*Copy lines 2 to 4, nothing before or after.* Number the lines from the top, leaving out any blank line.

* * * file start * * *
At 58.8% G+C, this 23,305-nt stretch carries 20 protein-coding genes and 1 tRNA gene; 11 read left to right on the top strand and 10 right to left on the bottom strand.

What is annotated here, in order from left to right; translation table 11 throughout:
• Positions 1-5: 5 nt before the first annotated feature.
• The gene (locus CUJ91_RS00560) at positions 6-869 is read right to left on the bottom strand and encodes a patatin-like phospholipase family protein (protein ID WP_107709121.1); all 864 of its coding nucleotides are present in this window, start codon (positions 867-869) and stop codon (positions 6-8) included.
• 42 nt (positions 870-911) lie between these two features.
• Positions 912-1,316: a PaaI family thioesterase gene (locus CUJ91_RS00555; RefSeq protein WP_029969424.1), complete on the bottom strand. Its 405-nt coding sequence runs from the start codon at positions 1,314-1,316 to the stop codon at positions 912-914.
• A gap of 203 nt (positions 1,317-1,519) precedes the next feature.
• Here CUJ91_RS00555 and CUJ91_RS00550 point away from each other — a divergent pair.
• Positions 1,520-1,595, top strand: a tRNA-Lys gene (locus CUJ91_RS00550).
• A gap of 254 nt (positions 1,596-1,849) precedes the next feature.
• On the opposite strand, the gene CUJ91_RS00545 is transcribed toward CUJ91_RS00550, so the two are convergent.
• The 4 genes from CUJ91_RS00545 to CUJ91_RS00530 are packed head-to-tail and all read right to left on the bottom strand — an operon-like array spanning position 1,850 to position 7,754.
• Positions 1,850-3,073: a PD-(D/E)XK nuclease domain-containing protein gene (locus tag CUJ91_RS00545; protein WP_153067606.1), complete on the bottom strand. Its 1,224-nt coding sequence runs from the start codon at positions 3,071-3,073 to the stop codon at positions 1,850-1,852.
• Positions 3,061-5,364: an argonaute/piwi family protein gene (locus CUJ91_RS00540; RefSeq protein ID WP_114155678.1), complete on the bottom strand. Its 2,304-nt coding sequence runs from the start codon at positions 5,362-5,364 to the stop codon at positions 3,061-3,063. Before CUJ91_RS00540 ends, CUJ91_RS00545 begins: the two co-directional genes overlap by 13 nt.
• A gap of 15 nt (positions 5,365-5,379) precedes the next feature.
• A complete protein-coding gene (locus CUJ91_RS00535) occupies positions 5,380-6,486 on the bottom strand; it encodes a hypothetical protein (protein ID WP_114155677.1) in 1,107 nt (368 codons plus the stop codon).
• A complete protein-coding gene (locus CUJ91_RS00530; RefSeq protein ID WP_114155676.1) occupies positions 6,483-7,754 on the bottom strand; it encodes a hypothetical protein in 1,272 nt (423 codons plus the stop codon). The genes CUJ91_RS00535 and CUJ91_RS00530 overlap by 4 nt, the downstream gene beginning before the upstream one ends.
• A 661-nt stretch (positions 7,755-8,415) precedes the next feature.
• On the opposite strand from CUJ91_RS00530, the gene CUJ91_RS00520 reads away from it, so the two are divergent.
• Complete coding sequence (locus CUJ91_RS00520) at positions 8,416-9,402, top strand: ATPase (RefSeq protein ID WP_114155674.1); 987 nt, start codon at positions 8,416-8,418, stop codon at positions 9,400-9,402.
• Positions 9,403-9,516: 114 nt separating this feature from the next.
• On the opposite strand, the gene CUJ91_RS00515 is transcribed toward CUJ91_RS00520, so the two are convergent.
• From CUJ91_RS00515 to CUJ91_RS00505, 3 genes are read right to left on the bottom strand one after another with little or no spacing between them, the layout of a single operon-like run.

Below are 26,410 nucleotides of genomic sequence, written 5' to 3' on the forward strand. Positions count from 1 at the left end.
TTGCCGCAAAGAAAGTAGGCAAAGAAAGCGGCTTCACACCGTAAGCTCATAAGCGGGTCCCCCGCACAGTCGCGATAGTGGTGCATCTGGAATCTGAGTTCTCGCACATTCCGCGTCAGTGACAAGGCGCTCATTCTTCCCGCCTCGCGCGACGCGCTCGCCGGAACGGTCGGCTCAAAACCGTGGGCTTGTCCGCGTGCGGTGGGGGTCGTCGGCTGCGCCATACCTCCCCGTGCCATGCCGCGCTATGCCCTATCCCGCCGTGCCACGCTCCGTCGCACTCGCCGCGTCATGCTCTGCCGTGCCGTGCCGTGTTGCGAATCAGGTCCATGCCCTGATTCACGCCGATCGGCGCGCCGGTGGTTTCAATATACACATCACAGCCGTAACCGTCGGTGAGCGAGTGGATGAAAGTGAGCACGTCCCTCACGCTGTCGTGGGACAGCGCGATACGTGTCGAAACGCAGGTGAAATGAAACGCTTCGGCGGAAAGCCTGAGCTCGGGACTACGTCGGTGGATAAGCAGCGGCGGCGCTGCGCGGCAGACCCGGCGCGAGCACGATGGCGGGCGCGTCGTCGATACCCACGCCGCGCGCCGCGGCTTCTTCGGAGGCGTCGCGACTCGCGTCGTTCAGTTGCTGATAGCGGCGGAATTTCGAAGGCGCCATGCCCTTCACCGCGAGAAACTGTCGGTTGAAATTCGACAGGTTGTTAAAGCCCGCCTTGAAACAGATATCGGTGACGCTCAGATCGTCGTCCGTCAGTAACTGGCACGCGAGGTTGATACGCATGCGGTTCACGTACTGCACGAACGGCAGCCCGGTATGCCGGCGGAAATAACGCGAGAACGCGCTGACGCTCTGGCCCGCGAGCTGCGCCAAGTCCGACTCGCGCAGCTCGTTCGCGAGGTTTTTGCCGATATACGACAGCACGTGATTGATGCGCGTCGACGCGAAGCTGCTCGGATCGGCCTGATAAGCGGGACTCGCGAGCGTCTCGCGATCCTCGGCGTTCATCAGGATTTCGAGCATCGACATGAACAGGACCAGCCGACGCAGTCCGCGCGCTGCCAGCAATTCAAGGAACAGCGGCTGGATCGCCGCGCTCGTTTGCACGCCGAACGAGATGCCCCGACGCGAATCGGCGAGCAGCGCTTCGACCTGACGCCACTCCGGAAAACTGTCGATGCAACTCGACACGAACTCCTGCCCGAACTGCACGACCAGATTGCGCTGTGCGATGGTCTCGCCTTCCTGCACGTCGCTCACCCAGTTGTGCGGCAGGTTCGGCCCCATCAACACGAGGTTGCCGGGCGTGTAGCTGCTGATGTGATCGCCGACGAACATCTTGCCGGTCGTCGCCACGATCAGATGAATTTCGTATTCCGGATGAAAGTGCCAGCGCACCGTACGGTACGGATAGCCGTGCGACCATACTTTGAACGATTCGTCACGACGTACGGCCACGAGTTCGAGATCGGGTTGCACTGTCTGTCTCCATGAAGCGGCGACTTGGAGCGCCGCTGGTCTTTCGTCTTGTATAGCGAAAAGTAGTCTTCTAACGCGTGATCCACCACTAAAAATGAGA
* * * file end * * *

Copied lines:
What is annotated here, in order from left to right; translation table 11 throughout:
• Positions 1-5: 5 nt before the first annotated feature.
• The gene (locus CUJ91_RS00560) at positions 6-869 is read right to left on the bottom strand and encodes a patatin-like phospholipase family protein (protein ID WP_107709121.1); all 864 of its coding nucleotides are present in this window, start codon (positions 867-869) and stop codon (positions 6-8) included.